ITP - Sign Language Interpretation Outcomes

AAS: Sign Language Interpretation
Upon completion of the Sign Language Interpretation Program AAS Degree, students will be able to:
1. Serve as ASL/English interpreter in a variety of professional settings, drawing on experience
with and knowledge of different settings within the Deaf community, and interact effectively and
respectfully with members of the majority and minority language groups.
2. Build on the foundation of knowledge of the interpreting process, cultural differences, and
Deaf culture, through feedback and critical self-reflection, and continually improve as an
interpreter while deepening familiarity with and understanding of Deaf culture.
3. Continue education towards a 4-year degree and gather sufficient professional experience to
earn national interpreter certification through the Registry for Interpreters of the Deaf (RID). 6.2.10

Two-Year Certificate: Sign Language Interpretation
Upon completion of the Sign Language Interpretation Program Two-Year Certificate, students will be able to:
1. Serve as ASL/English interpreter in a variety of professional settings, drawing on experience
with and knowledge of different settings within the Deaf community, and interact effectively and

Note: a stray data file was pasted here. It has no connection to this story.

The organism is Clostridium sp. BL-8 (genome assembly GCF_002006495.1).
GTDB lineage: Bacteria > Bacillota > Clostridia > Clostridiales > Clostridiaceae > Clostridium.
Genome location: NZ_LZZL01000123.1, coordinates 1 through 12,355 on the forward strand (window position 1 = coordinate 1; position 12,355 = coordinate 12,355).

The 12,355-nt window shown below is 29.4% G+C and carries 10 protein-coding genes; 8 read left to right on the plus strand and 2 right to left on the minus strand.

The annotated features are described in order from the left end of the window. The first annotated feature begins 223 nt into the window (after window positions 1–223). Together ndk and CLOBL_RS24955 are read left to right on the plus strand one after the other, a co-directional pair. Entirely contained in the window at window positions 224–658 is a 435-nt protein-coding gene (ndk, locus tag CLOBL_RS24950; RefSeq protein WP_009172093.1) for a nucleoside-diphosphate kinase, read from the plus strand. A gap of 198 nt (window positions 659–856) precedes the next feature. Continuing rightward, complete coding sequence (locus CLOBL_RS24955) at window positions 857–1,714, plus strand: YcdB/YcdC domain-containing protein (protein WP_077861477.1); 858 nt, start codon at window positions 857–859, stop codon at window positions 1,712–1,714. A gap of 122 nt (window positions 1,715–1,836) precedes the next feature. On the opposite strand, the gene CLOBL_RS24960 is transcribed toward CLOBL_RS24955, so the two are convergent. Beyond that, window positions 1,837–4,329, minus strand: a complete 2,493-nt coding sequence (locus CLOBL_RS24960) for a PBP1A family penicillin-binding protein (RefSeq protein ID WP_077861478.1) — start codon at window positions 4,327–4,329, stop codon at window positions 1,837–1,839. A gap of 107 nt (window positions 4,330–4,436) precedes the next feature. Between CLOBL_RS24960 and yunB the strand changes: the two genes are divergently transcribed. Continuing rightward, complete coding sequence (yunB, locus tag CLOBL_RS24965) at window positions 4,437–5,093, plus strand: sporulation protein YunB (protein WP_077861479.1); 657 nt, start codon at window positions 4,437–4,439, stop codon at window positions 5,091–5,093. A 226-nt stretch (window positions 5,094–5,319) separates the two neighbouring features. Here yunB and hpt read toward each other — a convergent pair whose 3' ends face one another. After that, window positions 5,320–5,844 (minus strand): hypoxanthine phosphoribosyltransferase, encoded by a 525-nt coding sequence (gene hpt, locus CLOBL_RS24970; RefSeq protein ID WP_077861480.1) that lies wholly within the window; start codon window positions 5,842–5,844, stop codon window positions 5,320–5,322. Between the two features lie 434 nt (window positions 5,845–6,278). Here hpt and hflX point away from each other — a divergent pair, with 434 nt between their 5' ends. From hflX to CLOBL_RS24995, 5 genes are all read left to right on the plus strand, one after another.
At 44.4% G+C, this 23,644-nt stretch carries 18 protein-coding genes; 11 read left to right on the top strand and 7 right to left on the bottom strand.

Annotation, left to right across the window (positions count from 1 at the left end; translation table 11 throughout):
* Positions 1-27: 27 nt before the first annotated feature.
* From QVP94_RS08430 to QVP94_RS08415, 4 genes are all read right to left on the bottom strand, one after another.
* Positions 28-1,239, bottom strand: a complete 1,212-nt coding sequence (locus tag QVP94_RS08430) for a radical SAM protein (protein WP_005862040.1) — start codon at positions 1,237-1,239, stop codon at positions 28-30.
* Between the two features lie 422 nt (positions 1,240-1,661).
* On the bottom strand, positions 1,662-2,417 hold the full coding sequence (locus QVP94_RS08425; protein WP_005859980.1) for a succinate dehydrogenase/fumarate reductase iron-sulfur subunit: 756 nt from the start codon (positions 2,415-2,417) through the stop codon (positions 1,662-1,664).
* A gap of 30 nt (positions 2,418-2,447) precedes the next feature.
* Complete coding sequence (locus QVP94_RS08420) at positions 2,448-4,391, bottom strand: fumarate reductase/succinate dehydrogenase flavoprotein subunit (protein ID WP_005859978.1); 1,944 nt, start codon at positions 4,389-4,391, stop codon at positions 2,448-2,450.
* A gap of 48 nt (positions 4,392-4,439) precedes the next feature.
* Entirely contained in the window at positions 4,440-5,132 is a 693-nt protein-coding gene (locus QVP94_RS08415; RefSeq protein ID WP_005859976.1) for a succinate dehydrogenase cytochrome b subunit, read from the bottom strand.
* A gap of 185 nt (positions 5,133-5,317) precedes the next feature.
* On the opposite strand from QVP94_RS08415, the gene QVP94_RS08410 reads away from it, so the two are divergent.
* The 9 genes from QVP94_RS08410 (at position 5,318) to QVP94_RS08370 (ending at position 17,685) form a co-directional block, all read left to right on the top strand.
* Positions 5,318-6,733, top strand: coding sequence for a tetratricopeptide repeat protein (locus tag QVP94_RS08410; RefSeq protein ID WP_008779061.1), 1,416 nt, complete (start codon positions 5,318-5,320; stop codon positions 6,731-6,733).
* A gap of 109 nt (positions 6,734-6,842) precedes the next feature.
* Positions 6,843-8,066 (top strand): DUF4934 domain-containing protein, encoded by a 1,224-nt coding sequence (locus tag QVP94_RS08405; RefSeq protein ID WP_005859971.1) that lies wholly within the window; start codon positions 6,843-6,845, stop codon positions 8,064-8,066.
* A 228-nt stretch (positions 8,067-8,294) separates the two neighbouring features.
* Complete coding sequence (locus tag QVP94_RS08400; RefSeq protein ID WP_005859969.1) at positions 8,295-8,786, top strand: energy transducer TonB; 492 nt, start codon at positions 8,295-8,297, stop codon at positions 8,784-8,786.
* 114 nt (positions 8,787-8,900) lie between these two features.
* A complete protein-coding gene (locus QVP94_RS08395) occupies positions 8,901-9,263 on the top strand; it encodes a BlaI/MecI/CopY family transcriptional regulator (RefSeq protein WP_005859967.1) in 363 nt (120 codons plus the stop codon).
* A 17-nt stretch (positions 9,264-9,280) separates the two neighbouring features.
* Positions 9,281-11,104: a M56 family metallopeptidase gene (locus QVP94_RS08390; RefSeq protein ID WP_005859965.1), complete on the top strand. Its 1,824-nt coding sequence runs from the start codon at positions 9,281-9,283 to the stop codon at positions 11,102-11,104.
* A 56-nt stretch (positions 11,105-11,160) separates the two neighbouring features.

respectfully with members of the majority and minority language groups.
2. Build on the foundation of knowledge of the interpreting process, cultural differences, and
Deaf culture, through feedback and critical self-reflection, and continually improve as an
interpreter while deepening familiarity with and understanding of Deaf culture.
3. Work as a member of a team of interpreters to maintain skills and stay current with the
interpreting field. 6.2.10

One-Year Certificate: Sign Language Interpretation - Deaf Studies

Upon completion of the Sign Language Interpretation Program Deaf Studies Certificate, students will be able to:

1. Communicate effectively and respectfully using American Sign Language in a variety of settings in the
Deaf community, including in a professional capacity.
2. Serve as liaison between Deaf and hearing communities in settings both formal and informal,
continually learning more about and advocating for the needs of the Deaf community.
3. Use feedback from others to continually improve ASL proficiency. 6.2.10

 


References